It could be five days between the first suicidal thought and actioning a plan, or thoughts may never get past deciding on a means. But sometimes it can get there in an hour, so don't delay advising those close to you that you are having thoughts of suicide and if /when the thoughts progress to the next stage.

Prepare a safety plan to share with those closest to you, including contact numbers for your GP, psychiatrist and emergency contacts. Include things like details of past episodes and the timeframe you have moved through the stages. List contact names and numbers in preferred order of contact, for you to call when you start having suicidal thoughts.

Do not delay in making contact. The first call should be to your GP/psychiatrist to get an appointment for assessment, then those close to you. All you are doing is saying 'Hey, I'm not travelling too well and just wondered if you could touch base with me regularly and monitor my mood'.

Tuck that pride away. You are not a burden, these people love you and want to help.

Lee-ann says …

Find THAT person in your life you can trust and tell anything to. If you start planning suicide, you are already in trouble. Don't be afraid to reach out for help. It doesn't mean you will be locked away if you say it out loud. It gives you the opportunity to receive help.

Grab a box and put all your favourite happy photos, memories, keepsakes, reminders of people loved, times shared and anything else you know that will make you have second thought about suicide. On the bottom of the box have five phone numbers of close friends/GP/family and ring someone. Keep ringing until you can speak to someone.

And just know that you are not alone.

Related information

The SANE guide to staying alive

Finding help if you're feeling suicidal

Supporting someone having thoughts of suicide

Janna says …

When dealing with someone else's suicidal thoughts, my first action would be to do a risk assessment. Risk assessments can be found online and are a good way of determining how serious the thoughts are, which in turn will suggest how to react. There are many strategies that can help, including engaging in diversional activities or simply talking.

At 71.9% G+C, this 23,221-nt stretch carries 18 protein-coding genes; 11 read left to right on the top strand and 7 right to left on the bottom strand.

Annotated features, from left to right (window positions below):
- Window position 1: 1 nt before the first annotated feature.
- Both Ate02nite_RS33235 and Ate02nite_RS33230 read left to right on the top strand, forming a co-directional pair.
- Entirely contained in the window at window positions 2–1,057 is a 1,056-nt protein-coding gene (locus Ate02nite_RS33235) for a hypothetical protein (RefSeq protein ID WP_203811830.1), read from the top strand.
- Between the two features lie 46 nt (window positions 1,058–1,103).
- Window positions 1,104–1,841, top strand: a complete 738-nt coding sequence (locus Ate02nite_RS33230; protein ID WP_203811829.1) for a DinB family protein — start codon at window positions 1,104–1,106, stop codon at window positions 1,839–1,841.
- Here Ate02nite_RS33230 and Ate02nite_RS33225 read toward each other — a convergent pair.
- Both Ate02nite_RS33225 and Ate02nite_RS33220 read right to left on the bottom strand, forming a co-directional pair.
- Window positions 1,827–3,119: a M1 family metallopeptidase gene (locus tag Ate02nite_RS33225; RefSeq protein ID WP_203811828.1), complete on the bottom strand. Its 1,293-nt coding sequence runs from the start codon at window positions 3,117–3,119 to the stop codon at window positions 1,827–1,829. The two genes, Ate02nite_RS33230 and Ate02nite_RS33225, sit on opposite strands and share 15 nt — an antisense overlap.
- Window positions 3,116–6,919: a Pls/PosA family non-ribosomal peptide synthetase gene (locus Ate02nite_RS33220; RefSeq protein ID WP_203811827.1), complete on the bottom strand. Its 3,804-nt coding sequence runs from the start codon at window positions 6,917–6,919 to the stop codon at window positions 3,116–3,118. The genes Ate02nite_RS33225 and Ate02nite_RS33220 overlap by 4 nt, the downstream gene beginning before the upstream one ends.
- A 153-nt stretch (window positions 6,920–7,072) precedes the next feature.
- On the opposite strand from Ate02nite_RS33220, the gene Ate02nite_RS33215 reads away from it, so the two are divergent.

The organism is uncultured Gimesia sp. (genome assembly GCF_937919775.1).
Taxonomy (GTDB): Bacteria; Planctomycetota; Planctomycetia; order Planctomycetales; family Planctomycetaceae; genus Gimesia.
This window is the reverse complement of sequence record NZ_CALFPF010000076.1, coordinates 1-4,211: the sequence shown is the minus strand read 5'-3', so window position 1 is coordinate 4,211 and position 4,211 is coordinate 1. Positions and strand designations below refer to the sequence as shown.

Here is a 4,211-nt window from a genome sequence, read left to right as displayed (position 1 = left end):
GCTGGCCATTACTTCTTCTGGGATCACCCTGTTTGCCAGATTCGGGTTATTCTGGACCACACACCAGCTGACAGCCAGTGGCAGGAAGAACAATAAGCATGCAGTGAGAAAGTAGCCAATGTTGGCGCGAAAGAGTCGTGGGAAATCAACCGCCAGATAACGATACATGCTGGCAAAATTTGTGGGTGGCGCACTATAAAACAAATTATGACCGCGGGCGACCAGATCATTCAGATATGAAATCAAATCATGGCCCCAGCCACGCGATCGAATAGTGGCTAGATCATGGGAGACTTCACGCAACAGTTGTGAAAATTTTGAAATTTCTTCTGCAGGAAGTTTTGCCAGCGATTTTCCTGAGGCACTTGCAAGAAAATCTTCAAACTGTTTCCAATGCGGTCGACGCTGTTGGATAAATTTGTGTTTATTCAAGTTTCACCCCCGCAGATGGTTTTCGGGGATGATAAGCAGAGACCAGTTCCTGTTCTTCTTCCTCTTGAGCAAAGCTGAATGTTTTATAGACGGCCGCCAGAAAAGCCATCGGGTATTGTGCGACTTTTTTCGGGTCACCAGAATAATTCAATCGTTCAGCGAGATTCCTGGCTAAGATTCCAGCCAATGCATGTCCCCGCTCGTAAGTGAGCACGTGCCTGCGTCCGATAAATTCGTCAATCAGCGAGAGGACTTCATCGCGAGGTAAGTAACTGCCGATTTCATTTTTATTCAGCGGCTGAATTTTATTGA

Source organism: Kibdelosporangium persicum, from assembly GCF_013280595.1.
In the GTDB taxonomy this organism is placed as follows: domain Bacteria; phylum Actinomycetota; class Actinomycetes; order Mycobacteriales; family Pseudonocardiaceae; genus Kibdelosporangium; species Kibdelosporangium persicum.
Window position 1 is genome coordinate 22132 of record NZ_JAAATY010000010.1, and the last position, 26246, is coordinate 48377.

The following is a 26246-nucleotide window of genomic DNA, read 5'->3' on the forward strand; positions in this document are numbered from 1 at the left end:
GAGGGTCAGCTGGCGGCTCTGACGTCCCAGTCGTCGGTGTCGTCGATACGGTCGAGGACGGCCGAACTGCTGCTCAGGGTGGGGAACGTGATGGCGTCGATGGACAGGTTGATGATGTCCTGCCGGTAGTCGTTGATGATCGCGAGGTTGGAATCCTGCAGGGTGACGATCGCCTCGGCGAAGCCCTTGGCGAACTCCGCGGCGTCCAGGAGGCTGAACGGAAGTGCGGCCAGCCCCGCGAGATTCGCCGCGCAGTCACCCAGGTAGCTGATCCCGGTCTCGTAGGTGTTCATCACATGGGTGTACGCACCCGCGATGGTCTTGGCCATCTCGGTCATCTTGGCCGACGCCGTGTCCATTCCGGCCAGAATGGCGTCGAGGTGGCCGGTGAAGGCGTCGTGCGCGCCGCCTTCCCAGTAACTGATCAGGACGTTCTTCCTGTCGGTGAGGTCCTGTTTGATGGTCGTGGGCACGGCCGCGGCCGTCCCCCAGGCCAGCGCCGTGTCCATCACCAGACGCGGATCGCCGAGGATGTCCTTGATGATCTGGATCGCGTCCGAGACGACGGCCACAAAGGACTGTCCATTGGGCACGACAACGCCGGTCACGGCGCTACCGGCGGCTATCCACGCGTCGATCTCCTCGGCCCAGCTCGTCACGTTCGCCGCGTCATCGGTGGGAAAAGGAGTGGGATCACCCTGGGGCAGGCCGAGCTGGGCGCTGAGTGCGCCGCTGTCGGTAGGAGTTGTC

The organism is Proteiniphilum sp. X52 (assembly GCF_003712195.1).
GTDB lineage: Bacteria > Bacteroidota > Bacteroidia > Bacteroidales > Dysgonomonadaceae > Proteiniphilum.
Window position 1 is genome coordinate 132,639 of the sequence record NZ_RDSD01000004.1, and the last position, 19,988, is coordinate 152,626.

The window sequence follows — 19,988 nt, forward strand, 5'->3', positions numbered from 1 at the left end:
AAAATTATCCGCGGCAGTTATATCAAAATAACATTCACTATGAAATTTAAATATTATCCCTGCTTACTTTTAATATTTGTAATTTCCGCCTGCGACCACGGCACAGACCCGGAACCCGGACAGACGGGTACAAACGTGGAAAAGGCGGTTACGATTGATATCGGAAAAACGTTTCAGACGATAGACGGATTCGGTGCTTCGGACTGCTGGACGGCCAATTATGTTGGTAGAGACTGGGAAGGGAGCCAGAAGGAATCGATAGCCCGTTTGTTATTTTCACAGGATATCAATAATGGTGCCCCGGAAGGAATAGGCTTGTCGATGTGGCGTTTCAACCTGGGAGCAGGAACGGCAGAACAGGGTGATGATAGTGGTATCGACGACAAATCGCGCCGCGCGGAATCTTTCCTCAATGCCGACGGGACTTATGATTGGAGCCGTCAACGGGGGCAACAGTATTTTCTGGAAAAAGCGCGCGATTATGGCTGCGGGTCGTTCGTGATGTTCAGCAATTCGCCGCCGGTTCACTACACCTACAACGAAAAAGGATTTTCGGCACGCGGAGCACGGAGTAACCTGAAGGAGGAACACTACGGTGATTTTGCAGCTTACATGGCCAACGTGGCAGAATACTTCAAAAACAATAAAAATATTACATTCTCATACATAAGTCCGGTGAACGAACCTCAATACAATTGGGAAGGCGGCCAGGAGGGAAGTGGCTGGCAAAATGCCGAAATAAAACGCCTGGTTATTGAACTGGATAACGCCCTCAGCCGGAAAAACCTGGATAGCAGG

Assure them that you are there for them and that you care. Don’t be frightened to talk about the suicidal thoughts with them, and if at all concerned, seek immediate help.

Related information

The SANE guide to staying alive

Finding help if you're feeling suicidal

Supporting someone having thoughts of suicide

SANE's advice …

Feeling suicidal is scary. But remember, those feelings do not necessarily mean you want to die, only that you have more pain than you can cope with at the time. No problem lasts forever, life circumstances change and people recover from illness. A temporary problem doesn’t need to be solved with a very permanent solution.

Thoughts of suicide can be very intrusive. Thankfully, there are some ways to manage the thoughts, and keep yourself safe.

  • Develop a safety plan with contact numbers and stay safe actions that work for you
  • Contact your health professional
  • Promise to give yourself 24 hours before acting
  • Remove things you could use to harm yourself
  • Avoid using alcohol or drugs
  • Call someone you trust — you do not necessarily have to talk about your feelings, but connecting can help you feel better
  • Distract yourself by doing something you enjoy
  • Consider some personal goals you still want to achieve no matter how small.

If you don't feel you can stay safe, make sure you contact either 000, the mental health team at your closest major hospital or your treating health professional. You don't need to experience these emotions alone.

Once the immediate threat has passed, take care of both your physical and mental health. Eat healthy meals, exercise, build up a good supportive network of friends and health professionals, and develop personal goals you can work towards.

Suicidal feelings can be overwhelming, but you can survive. Some support contact numbers to call include:

Crisis and support services

  • Emergency Services 000
  • Crisis Assessment Team (CAT) or Psychiatric Emergency Team (PET) at local major hospital
  • Suicide Call Back Service 1300 659 467
  • Phone Counselling
  • Lifeline 13 11 14
  • Kids Helpline 1800 55 1800
  • Information and advice on mental illness
  • Contact SANE Help Centre on 1800 18 7263
  • SANE Forums

Related information

The SANE guide to staying alive

Finding help if you're feeling suicidal

Supporting someone having thoughts of suicide